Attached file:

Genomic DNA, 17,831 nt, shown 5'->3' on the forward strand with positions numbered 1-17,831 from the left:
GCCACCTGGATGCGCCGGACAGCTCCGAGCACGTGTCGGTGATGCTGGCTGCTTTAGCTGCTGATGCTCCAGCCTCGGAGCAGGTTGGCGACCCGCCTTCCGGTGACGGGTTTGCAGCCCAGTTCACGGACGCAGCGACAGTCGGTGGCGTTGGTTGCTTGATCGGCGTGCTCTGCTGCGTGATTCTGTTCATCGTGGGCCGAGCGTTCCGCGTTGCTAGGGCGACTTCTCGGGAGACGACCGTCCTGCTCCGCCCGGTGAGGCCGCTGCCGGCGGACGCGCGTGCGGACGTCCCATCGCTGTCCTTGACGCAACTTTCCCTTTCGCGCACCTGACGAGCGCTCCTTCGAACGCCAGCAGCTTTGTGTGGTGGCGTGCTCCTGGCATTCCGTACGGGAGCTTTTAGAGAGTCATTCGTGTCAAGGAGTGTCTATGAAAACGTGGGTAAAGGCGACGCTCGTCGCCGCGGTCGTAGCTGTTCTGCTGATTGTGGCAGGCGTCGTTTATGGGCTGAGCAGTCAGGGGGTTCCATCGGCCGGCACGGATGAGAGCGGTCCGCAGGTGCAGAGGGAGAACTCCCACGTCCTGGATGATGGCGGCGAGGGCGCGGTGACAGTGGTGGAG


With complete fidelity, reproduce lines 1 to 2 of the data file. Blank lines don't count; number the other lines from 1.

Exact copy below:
Genomic DNA, 17,831 nt, shown 5'->3' on the forward strand with positions numbered 1-17,831 from the left:
GCCACCTGGATGCGCCGGACAGCTCCGAGCACGTGTCGGTGATGCTGGCTGCTTTAGCTGCTGATGCTCCAGCCTCGGAGCAGGTTGGCGACCCGCCTTCCGGTGACGGGTTTGCAGCCCAGTTCACGGACGCAGCGACAGTCGGTGGCGTTGGTTGCTTGATCGGCGTGCTCTGCTGCGTGATTCTGTTCATCGTGGGCCGAGCGTTCCGCGTTGCTAGGGCGACTTCTCGGGAGACGACCGTCCTGCTCCGCCCGGTGAGGCCGCTGCCGGCGGACGCGCGTGCGGACGTCCCATCGCTGTCCTTGACGCAACTTTCCCTTTCGCGCACCTGACGAGCGCTCCTTCGAACGCCAGCAGCTTTGTGTGGTGGCGTGCTCCTGGCATTCCGTACGGGAGCTTTTAGAGAGTCATTCGTGTCAAGGAGTGTCTATGAAAACGTGGGTAAAGGCGACGCTCGTCGCCGCGGTCGTAGCTGTTCTGCTGATTGTGGCAGGCGTCGTTTATGGGCTGAGCAGTCAGGGGGTTCCATCGGCCGGCACGGATGAGAGCGGTCCGCAGGTGCAGAGGGAGAACTCCCACGTCCTGGATGATGGCGGCGAGGGCGCGGTGACAGTGGTGGAG